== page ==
The Noob Guide to Link Building by SEOmoz
***** 5 STARS
Once you’ve absorbed Ted’s post above, Michael King serves up another long, detailed, and excellent (though also misnamed; true noobs will be lost, and this post has value for SEOs well beyond the noob stage) six-month link building plan, starting with quick hits like social profiles and select directories and moving along through ego bait, guest posts and event publicity.
8 Link Building Tips – Whiteboard Friday by SEOmoz
Paddy Moogan presents eight link-building tips in eight minutes. My favorite: “Go to Meetup.com and search for the word ‘blogger’ and refine the results by your area, and you’ll find local bloggers meeting up in the same place. So you may find music bloggers, design bloggers, fashion bloggers. Instead of emailing all of those people, just go to the event. Go and meet them, say hello, buy them a drink, go and have dinner. It’s a much better way of building a relationship than just firing (out) a bunch of emails.”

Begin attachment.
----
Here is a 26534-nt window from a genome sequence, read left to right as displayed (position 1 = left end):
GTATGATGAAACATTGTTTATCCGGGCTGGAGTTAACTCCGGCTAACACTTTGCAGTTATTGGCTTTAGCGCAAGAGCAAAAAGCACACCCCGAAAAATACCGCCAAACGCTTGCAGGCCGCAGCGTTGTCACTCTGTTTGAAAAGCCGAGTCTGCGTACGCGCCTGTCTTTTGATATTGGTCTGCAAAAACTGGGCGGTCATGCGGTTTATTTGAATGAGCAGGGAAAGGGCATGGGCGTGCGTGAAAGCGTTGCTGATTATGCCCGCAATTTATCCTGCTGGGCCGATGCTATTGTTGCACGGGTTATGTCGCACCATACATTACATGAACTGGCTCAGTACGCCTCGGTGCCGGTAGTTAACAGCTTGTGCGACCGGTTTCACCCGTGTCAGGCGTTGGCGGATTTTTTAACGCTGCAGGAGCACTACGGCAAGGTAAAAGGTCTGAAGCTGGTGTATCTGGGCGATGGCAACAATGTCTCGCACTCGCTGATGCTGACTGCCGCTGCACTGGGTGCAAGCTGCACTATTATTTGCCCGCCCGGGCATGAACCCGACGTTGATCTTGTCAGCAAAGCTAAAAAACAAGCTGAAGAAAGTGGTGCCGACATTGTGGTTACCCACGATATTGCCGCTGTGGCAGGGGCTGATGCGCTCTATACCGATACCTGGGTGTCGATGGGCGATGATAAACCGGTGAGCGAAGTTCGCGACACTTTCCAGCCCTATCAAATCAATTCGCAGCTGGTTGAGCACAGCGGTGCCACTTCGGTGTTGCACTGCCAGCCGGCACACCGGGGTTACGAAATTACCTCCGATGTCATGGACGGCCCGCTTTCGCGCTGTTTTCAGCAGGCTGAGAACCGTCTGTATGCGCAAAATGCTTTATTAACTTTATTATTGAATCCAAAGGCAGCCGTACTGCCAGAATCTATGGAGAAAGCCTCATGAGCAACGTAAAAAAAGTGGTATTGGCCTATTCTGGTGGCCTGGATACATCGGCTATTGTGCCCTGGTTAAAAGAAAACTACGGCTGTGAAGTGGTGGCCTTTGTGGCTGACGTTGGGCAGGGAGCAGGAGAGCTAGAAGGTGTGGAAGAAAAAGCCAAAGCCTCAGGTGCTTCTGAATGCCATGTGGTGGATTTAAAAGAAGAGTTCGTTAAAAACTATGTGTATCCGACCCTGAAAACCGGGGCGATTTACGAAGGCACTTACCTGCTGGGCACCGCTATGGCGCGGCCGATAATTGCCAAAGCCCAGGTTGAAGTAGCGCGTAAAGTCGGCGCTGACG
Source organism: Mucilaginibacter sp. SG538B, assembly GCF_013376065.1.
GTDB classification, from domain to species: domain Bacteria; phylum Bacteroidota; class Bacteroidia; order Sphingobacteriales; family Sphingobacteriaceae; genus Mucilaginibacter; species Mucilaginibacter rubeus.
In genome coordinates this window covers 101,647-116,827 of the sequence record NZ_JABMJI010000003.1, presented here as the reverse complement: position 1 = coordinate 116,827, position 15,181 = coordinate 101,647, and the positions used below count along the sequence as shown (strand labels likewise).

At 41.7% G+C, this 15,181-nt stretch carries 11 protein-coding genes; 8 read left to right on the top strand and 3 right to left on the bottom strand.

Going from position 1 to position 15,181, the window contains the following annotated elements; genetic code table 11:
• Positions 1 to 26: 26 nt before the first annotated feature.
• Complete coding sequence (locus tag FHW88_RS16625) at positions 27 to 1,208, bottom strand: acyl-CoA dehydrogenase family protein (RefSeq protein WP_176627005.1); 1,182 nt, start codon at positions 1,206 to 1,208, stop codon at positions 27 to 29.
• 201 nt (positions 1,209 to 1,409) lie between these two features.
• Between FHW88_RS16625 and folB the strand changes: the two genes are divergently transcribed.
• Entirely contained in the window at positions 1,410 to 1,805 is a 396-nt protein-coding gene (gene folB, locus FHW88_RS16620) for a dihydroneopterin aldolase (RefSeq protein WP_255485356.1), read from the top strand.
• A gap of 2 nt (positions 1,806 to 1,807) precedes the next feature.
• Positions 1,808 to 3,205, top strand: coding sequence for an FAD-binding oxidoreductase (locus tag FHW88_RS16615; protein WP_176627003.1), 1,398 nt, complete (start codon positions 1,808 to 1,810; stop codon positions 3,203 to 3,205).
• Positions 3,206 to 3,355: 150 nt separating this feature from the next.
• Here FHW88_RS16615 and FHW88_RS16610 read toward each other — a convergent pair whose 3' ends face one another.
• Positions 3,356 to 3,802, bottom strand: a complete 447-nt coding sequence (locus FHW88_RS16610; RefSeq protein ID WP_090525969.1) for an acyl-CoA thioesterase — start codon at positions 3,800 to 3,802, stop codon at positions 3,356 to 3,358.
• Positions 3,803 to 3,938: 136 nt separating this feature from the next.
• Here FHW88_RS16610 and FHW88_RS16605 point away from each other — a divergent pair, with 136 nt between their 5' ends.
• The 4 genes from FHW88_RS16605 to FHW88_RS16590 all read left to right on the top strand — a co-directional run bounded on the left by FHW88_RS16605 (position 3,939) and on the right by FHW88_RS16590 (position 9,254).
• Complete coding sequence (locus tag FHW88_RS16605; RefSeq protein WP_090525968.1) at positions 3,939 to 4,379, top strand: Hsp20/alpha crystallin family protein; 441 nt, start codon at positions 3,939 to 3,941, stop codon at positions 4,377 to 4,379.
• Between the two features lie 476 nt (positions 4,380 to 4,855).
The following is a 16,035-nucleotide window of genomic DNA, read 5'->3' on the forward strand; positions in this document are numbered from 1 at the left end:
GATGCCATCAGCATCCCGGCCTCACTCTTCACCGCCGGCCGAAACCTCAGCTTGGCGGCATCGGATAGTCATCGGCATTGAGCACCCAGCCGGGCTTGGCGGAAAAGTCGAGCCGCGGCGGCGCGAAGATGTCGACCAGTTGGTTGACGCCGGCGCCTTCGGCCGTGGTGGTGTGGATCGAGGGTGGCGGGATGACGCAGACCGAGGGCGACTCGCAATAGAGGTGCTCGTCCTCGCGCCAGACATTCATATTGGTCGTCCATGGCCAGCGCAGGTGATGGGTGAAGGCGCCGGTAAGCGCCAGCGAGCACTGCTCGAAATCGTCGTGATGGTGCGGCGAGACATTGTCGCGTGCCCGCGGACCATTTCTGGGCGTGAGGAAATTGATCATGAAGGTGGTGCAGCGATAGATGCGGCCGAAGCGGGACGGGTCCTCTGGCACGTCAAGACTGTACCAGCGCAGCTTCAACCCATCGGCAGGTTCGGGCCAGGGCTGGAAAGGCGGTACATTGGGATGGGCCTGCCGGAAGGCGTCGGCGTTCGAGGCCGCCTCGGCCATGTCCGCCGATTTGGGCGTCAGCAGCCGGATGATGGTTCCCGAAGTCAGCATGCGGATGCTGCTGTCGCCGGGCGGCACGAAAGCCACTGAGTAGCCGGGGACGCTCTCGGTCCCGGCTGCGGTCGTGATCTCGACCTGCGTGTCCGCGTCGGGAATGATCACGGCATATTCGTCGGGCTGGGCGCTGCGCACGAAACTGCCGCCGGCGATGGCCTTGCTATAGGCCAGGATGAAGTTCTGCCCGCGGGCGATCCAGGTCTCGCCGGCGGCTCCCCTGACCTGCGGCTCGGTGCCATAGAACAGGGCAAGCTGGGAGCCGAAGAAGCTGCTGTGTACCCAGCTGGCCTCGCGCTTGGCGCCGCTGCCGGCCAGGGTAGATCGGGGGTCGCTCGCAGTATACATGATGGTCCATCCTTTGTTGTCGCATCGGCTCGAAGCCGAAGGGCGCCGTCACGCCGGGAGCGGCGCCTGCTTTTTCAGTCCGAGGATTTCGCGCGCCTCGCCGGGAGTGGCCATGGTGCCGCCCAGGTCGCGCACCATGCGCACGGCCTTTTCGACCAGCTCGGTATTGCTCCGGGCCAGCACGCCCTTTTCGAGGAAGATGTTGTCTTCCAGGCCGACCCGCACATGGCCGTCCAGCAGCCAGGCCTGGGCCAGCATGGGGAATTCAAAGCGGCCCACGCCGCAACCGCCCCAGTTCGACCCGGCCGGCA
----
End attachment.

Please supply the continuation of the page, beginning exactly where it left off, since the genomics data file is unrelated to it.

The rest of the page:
Quality Links & Quality Content: Linchpins of Your SEO Strategy by Search Engine Watch
Christian Arno discusses what constitutes a “quality link” (site relevance and trust) and how to go about getting more of them (PR, guest posts, social media, and other web presence optimization tactics), as well as consistently producing quality, link-worthy content.
Link Building Strategies That Will Work in 2013 by PPC for Hire
Jon Clark outlines half a dozen “Penguin-safe” link-building strategies, such as making the most of internal site links, posting on industry-specific forums, and linking out: “Whenever you come across a blog or site relevant to your niche, participate in the conversation with the author and other readers via comments. Leave fresh, useful and informative comments and create a backlink to your website.”